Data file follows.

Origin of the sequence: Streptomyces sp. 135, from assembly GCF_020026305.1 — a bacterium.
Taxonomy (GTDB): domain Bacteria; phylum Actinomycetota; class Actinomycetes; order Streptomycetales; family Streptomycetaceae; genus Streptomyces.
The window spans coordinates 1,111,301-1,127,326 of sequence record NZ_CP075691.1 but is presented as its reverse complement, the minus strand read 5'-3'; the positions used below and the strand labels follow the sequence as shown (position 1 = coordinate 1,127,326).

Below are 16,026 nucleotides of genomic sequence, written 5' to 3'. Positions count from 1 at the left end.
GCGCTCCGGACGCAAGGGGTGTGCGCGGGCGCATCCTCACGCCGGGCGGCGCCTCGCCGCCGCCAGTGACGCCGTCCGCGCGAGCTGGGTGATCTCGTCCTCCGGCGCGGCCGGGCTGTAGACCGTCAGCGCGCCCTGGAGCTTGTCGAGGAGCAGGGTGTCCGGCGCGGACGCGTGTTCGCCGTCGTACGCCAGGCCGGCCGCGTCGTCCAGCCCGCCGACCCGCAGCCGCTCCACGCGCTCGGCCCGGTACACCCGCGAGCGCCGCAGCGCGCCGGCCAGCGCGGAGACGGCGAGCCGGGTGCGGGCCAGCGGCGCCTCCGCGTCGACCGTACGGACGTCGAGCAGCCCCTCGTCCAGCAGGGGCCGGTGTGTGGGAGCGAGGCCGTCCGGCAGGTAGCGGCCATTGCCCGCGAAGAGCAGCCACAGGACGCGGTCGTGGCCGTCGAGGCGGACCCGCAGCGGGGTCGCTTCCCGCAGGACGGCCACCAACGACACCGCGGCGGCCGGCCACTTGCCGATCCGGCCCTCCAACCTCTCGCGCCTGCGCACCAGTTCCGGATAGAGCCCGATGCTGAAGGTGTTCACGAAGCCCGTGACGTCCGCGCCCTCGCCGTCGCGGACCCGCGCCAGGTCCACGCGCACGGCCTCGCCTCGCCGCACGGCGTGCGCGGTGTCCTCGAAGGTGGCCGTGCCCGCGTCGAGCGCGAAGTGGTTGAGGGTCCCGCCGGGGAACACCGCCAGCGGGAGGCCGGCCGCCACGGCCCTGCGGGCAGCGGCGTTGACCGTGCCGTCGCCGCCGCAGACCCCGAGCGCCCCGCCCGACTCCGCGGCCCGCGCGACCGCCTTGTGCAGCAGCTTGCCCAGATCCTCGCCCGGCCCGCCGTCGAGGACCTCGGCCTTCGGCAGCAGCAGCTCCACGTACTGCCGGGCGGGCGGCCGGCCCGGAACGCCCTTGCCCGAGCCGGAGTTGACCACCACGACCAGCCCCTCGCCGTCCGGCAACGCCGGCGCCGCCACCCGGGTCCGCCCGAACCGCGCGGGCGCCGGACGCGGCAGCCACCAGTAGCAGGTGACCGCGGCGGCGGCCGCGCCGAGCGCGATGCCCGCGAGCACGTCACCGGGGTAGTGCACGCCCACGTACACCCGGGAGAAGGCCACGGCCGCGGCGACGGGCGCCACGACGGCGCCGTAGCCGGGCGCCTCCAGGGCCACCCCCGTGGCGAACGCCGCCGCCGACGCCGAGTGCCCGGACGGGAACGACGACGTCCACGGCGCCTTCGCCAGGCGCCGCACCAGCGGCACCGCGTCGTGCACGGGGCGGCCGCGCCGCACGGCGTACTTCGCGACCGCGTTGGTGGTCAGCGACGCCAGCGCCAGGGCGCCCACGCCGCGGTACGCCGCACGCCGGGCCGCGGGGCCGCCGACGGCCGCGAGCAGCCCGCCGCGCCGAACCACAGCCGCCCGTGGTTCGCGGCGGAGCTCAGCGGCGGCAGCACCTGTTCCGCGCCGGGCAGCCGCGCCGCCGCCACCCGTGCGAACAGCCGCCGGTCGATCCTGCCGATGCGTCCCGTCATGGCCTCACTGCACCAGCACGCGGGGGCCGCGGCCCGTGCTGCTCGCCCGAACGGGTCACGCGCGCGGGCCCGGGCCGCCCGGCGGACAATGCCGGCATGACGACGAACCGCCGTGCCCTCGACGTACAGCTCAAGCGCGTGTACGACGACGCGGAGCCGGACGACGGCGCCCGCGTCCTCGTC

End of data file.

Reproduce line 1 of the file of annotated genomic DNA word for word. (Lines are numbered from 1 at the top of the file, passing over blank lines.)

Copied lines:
Origin of the sequence: Streptomyces sp. 135, from assembly GCF_020026305.1 — a bacterium.